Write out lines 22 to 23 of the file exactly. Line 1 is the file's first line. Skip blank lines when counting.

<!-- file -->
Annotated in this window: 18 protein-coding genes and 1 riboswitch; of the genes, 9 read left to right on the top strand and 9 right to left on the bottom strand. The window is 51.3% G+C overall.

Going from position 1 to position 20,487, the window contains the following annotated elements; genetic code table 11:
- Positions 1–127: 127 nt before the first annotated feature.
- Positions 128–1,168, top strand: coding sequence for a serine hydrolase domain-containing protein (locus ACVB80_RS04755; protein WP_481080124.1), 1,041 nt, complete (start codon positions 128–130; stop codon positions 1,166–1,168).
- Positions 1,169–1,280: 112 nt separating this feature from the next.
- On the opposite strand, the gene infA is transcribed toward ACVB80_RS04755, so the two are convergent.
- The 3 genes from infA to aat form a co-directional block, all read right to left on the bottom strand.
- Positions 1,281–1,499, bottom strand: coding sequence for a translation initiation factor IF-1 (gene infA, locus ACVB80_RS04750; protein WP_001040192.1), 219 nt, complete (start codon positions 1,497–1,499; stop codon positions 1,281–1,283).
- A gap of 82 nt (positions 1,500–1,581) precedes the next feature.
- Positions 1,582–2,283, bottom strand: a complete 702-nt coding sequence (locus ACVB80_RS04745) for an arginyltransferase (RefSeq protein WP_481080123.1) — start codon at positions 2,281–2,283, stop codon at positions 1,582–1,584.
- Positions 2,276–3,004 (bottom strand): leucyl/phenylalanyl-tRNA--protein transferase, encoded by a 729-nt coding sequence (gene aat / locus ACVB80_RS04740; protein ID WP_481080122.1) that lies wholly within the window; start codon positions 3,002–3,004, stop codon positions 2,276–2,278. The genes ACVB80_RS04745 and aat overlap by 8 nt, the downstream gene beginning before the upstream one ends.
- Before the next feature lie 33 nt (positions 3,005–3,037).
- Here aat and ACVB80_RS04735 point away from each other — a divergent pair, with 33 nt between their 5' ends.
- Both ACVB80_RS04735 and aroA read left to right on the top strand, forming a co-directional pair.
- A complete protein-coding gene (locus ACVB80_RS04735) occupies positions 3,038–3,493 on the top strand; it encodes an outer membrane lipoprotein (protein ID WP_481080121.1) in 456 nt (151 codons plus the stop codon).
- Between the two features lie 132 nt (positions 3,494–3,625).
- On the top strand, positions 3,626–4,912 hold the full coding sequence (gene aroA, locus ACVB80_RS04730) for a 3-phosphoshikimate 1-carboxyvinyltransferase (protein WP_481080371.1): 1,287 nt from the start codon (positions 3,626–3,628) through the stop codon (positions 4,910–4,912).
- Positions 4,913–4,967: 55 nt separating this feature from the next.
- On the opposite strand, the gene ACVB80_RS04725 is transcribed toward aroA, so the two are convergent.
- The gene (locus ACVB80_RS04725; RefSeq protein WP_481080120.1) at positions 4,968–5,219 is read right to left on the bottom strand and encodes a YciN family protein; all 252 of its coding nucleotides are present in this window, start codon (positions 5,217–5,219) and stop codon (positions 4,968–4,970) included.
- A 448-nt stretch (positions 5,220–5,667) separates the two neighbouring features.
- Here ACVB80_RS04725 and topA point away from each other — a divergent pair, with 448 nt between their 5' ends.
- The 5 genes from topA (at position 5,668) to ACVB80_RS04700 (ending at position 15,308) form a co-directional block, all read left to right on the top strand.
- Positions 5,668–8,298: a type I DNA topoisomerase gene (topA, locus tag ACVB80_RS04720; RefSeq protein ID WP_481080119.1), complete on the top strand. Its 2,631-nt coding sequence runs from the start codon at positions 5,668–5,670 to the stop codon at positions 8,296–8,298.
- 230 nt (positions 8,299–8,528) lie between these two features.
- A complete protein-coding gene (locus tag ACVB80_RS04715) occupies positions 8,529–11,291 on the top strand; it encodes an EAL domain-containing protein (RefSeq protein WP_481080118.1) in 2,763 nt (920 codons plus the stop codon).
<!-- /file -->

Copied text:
- Here ACVB80_RS04725 and topA point away from each other — a divergent pair, with 448 nt between their 5' ends.
- The 5 genes from topA (at position 5,668) to ACVB80_RS04700 (ending at position 15,308) form a co-directional block, all read left to right on the top strand.